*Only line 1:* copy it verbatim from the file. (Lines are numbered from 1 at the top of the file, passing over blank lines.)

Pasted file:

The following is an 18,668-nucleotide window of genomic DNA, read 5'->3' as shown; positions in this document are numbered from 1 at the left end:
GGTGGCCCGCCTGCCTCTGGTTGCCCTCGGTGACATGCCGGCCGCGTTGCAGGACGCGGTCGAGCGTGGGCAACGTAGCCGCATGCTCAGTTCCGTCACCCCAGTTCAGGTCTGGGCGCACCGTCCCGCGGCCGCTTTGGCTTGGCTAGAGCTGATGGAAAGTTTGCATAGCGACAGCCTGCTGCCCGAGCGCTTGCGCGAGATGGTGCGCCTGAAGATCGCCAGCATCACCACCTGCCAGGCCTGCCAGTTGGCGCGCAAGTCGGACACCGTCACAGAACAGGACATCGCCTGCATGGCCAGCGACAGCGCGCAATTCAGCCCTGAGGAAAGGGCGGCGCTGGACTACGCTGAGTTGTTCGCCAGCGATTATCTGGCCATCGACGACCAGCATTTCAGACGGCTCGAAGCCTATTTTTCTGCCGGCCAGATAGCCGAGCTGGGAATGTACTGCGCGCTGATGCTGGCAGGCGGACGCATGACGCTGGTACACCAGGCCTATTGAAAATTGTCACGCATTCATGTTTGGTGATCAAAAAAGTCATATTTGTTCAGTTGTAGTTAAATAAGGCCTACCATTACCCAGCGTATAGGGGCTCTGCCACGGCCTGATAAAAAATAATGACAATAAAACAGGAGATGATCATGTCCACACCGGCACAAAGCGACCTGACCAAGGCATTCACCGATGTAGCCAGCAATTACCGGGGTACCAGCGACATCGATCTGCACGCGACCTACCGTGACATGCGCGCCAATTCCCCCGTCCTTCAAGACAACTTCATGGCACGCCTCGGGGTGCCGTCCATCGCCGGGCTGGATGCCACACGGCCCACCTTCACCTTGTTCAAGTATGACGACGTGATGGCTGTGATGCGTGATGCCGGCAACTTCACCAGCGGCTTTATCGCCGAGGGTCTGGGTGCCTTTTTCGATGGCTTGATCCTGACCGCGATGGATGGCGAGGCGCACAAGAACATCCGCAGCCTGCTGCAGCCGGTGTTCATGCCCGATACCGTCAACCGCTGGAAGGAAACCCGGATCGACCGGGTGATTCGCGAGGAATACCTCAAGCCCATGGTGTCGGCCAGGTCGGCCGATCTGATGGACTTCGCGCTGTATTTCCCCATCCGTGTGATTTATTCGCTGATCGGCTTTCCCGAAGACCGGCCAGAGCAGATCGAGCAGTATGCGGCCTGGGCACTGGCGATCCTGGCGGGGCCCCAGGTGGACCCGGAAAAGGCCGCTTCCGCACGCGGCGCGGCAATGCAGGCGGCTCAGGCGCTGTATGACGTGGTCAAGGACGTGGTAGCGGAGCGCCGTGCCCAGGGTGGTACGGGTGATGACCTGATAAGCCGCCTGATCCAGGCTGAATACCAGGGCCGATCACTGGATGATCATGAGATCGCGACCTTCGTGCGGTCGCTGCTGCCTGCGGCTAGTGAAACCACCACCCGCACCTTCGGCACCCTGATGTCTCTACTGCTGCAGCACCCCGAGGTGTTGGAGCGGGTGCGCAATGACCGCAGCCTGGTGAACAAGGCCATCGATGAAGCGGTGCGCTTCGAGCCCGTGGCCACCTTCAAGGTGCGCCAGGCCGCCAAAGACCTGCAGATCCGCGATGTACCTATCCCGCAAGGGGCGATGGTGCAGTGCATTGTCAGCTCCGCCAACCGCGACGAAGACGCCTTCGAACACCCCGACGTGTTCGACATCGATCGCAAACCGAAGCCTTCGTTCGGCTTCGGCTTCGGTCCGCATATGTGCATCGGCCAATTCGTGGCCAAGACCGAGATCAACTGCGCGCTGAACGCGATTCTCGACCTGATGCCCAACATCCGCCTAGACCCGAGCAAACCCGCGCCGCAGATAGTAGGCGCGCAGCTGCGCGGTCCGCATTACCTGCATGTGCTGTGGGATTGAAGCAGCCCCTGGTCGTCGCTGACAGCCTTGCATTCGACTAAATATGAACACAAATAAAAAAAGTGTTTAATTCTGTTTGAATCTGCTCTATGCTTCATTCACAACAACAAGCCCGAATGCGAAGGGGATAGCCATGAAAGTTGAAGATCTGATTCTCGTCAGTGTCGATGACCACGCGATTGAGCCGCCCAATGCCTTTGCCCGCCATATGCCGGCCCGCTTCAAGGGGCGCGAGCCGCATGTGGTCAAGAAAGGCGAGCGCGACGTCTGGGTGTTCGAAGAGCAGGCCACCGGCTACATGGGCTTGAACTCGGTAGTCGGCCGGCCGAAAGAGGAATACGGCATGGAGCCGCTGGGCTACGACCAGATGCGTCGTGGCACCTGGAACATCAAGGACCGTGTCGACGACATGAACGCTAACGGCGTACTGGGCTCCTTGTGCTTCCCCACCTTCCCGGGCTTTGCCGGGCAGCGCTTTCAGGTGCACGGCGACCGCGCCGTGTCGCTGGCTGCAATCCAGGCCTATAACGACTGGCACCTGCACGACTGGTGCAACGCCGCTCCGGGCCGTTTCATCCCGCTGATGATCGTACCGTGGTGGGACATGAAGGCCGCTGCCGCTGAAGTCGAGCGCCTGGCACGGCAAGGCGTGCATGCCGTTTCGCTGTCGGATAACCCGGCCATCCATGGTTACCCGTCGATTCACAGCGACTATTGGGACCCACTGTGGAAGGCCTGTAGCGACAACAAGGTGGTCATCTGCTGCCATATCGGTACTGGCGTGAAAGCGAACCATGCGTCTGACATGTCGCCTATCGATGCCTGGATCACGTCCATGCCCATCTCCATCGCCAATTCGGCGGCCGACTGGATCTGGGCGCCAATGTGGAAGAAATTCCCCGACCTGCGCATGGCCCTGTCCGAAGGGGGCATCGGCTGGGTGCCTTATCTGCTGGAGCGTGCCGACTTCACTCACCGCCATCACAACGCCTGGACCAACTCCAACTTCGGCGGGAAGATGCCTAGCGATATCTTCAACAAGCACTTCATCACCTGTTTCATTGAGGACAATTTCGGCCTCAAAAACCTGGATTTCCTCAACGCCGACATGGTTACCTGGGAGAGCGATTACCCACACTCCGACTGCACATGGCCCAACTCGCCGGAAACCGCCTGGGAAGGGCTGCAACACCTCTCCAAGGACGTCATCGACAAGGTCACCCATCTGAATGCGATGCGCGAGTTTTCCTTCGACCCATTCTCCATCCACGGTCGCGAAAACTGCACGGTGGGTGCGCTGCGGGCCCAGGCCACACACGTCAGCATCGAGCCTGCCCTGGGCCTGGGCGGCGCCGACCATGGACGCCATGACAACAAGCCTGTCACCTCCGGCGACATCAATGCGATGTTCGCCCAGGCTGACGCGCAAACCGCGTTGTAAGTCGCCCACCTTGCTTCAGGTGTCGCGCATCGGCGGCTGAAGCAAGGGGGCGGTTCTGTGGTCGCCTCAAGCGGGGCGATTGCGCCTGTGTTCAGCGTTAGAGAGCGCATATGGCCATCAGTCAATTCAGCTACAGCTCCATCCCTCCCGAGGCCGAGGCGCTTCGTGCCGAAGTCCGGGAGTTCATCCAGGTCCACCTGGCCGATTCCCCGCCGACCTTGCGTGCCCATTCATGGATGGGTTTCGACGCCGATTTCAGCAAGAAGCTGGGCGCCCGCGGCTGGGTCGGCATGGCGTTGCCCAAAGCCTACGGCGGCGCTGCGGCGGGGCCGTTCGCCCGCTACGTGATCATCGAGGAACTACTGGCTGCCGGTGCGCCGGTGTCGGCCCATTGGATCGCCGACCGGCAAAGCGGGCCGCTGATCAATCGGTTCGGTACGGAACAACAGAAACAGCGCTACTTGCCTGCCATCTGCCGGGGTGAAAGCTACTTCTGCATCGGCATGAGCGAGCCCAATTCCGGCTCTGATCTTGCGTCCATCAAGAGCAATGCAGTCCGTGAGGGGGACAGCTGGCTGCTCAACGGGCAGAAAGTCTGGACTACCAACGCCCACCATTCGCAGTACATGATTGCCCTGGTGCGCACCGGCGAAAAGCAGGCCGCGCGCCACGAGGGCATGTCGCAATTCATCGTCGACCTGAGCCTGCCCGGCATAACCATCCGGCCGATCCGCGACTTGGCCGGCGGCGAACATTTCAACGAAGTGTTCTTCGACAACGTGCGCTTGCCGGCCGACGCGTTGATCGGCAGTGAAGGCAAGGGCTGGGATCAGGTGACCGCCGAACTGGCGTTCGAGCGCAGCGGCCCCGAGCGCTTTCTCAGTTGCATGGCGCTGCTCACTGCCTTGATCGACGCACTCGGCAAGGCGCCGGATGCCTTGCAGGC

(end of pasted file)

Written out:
The following is an 18,668-nucleotide window of genomic DNA, read 5'->3' as shown; positions in this document are numbered from 1 at the left end: